Note: The data provided above are from a source unaffiliated with Campus, formerly known as MTI College, are for informational purposes only and represent the employment field as a whole. They are not solely specific to Campus graduates and, by providing the above information, Campus makes no representation, direct or implied, or opinion regarding employability.

Many network administrators have secondary education, like a Bachelor’s degree, and the adequate experience working with networks in an organization.

How Do You Become a Network Administrator?

Many IT professionals who become network administrators start by getting the CompTIA Network+ and CompTIA Security+ certifications. These are vendor-neutral certifications, meaning the knowledge transfers to all technology vendors (like Microsoft, Cisco, Sun, etc). Getting hands-on experience managing networks is the next step. Getting additional vendor-specific certifications like the Microsoft Azure Administrator or Amazon AWS Cloud certifications is a logical next step. Candidates pursuing a career as a network administrator may also get a Bachelor’s degree or equivalent training and experience.

Where Do Network Administrators Typically Work?

Network administrators generally work in an office setting and may work outside of the normal 9 to 5 schedule in some cases. Most businesses rely heavily on the internet and internal communication to get work done.

Here are a few places where network administrators work:

  • Government agencies
  • Engineering, architectural, scientific, and technical consulting facilities
  • Computer consultants and software development companies
  • Banks, financial institutions, and insurance companies
  • Retailers and e-commerce warehouses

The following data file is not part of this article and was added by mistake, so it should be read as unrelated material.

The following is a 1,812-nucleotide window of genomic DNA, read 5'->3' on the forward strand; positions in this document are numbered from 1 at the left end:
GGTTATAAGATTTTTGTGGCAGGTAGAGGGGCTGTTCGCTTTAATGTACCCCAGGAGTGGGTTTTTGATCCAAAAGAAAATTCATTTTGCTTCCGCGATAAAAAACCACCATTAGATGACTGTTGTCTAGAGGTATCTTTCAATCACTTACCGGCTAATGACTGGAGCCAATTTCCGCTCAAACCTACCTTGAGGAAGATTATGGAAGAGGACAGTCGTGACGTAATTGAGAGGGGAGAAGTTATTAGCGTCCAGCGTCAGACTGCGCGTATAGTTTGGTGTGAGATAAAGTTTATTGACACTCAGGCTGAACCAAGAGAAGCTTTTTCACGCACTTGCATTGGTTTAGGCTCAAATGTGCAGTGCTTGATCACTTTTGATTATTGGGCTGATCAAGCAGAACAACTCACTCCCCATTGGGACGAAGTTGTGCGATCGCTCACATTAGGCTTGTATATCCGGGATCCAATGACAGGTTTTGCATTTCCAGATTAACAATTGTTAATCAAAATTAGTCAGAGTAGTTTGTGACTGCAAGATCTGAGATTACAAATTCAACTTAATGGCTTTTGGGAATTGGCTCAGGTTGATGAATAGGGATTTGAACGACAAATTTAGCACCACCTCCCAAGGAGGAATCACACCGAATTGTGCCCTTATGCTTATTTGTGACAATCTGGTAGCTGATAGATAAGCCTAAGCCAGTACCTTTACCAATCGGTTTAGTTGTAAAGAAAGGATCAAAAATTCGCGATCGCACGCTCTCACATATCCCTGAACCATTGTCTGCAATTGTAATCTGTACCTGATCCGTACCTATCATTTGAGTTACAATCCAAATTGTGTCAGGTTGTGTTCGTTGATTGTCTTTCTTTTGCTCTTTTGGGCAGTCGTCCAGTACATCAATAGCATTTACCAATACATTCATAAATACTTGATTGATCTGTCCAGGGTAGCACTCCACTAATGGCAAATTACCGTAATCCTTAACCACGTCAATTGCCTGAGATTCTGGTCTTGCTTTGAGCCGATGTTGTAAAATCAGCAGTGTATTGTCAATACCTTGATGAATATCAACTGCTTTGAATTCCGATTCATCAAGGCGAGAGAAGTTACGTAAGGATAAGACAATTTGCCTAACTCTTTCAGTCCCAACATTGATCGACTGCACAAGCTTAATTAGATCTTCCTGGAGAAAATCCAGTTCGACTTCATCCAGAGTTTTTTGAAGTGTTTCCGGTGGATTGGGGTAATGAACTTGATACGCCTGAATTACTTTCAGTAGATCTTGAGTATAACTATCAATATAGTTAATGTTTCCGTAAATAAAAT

• Manufacturing facilities, including aerospace and machinery
  • Colleges, universities, and other schools
  • Public utilities and telecommunications companies
  • Hospitals and medical centers

Most industries are computer-based in the 2020s, and most organizations of any substantial size hire network administrators.

Get Empowered with Our Technology Programs

Campus has programs to help you become a AWS Cloud Administrator, Technical Support Specialist, or an AWS Cloud Solutions Architect.

Ready to Start Your IT Career?

The technology programs at Campus, formerly know as MTI College, can support your goal of becoming a network administrator. Learn the basics of networking in Campus' Technical Support Specialist diploma program. Get a deeper understanding of networking in Campus' AWS Cloud Administration Associate Degree program that includes training for the CompTIA Network+ certification. If you have questions about the Network+ certification, or any of our technology programs, our Admissions staff can answer any of your questions; call us at: (916) 339-1500.

If you are prepared to start your career training, you can complete your online application now.

We look forward to helping you grow your information technology career.